One of the slides I use to teach Continuous Improvement (CI) concepts shows a clip-art person holding a sign with a tongue-in-cheek list of the things that customers want when it comes to an organization providing them with services and products. The list says:

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The Five Fundamental Principles Of Six Sigma: Part 3

In this blog, I will wrap up the overview of the five fundamental principles of Six Sigma, by looking at measuring what we value. As a quick reminder, the five principles outlined by Six Sigma founder Dr. Mikel Harry are:

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The Five Fundamental Principles Of Six Sigma: Part 2

This blog continues the overview of the five fundamental principles of Six Sigma.  The principles outlined by Six Sigma founder Dr. Mikel Harry are:

  • We don’t know what we don’t know
  • We can’t do what we don’t know
  • We won’t know until we measure
  • We won’t measure what we don’t value
  • We don’t value what we don’t measure

We Can't Do What We Don’t Know

Knowledge is everything.

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The Five Fundamental Principles Of Six Sigma: Part 1

Hearing that your customers are not happy, or looking at your services and trying to figure out how to make them better can be a daunting assignment.  However, by stepping through some fundamental principles of Six Sigma, the path to identifying opportunities for improvement and what needs to be done to make those improvements, becomes much easier.  One of the founders of Six Sigma, Dr. Mikel Harry, outlined the following principles:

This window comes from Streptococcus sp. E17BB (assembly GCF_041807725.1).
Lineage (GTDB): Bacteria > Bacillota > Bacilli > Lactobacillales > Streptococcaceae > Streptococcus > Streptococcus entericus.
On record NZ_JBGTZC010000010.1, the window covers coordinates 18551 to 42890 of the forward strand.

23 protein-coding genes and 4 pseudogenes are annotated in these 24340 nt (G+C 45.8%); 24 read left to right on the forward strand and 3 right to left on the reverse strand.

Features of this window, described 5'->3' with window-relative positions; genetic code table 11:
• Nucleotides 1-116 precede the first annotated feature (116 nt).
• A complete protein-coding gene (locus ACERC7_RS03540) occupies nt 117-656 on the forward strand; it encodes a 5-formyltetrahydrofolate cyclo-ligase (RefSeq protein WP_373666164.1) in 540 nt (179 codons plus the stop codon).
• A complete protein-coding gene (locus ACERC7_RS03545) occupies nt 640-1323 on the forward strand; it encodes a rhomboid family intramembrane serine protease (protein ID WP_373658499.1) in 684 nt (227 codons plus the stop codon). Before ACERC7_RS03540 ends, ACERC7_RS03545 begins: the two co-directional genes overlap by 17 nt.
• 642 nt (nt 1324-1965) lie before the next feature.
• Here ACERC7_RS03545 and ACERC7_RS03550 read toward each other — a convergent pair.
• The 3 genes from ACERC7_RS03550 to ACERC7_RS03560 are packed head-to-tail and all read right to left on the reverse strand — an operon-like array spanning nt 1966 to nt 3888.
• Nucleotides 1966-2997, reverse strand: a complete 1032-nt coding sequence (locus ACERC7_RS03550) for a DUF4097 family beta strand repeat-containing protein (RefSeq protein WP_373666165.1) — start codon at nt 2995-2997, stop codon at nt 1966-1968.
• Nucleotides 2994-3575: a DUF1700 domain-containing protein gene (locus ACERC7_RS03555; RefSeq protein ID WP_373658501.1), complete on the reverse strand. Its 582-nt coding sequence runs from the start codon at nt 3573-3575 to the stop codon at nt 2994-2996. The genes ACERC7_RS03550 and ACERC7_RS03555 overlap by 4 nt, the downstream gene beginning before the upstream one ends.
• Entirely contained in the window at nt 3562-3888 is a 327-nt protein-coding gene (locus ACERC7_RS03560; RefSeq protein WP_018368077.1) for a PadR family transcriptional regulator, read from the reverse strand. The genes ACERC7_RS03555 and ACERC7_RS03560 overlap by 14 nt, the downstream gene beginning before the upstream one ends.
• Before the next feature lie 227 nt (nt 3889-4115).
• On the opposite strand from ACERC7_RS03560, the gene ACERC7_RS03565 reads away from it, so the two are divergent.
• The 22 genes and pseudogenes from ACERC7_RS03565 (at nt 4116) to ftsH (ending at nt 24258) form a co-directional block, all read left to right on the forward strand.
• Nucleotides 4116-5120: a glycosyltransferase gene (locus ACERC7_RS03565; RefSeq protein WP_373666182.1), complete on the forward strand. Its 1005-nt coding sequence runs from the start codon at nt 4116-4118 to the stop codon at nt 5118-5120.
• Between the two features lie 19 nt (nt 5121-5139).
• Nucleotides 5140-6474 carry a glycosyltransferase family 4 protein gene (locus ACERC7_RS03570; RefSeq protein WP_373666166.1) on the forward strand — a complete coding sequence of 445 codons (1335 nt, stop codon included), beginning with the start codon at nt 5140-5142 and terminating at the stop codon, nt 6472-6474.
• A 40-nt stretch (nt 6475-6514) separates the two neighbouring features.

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The Customer Is Not Always Right

Note:  This blog primarily refers to providing customers with services; however, this concept applies to providing customers with both products and services. 

If you have been in any service industry for any length of time, I am sure that you have heard someone make the statement, “The customer is always right.”  A quick web search will bring up numerous stories where organizations have gone to extreme lengths to satisfy a customer’s needs or whims.  You will probably find dozens about Nordstrom alone because the company has a legendary reputation for going far above and beyond for their customers. 

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How Voice Of Customer Data Is Being Used: Part 2

In part one of this blog, I started discussing an example of how voice of customer (VOC) feedback is being used by Parking and Transit Services to identify areas of opportunity and make improvements.   The team began by using survey feedback to identify factors that customers said are critical to providing quality services.  With the list of critical to quality (CTQ) factors created, the team now needed to use another tool to prioritize their projects based on the impact that the projects would have on the customers’ CTQs.  To do this, the PTS team used a modified cause and effects matrix.

 

What Is A Cause And Effect Matrix?